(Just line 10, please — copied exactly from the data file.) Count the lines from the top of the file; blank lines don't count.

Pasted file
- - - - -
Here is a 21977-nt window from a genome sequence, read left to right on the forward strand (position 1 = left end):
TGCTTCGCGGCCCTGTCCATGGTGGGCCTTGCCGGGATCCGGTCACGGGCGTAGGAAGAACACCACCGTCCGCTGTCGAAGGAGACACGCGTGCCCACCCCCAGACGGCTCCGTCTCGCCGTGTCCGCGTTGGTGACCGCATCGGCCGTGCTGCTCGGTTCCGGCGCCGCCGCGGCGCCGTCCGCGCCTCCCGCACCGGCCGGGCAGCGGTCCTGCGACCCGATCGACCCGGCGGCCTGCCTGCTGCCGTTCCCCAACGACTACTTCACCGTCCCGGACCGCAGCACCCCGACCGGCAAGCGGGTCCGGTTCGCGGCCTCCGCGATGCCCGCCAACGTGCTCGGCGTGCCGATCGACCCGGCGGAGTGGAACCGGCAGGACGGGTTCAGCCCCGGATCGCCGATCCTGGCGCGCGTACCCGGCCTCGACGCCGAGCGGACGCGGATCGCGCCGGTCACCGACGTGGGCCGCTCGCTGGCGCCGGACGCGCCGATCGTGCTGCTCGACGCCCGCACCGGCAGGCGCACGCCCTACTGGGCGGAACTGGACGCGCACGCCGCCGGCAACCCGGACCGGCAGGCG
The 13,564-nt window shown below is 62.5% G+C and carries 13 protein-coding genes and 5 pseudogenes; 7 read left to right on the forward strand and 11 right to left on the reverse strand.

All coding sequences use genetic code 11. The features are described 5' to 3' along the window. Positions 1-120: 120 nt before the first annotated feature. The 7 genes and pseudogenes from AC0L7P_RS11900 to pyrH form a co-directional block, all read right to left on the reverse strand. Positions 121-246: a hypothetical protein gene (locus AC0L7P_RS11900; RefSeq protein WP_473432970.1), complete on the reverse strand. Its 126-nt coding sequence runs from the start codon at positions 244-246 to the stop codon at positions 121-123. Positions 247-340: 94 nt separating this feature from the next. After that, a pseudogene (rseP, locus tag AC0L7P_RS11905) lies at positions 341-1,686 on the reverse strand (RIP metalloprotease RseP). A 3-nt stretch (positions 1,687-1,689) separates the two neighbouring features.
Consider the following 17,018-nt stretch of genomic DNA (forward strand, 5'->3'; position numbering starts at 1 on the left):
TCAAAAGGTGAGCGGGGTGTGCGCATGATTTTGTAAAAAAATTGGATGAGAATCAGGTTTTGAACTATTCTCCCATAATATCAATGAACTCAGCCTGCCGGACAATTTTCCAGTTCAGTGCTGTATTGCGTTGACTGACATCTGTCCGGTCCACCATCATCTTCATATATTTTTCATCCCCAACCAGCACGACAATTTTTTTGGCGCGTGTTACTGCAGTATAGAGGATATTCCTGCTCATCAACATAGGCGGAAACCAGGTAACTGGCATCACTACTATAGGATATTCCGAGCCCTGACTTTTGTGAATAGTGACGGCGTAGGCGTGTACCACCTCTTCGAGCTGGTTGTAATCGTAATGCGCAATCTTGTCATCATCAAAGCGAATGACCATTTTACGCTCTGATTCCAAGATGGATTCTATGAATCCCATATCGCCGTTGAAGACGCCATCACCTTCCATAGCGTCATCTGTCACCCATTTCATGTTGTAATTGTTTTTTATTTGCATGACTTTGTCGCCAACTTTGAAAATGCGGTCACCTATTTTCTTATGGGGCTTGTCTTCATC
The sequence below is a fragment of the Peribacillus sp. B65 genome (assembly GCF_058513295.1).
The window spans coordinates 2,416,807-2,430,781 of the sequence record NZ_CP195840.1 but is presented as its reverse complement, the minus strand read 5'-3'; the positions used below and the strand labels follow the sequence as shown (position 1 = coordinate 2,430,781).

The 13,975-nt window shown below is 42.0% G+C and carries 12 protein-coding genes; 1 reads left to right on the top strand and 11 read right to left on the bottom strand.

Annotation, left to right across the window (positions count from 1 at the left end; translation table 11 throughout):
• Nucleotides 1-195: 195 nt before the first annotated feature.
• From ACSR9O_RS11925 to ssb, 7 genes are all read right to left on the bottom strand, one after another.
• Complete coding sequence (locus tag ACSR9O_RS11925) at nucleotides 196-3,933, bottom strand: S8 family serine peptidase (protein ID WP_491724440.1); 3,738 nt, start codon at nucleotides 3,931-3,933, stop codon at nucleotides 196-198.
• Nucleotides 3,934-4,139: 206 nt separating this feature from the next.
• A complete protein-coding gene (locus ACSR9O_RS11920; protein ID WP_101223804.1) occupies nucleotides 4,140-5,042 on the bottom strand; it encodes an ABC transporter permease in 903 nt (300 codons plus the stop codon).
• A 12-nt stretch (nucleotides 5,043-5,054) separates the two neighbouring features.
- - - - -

Annotation, left to right across the window (positions count from 1 at the left end; translation table 11 throughout):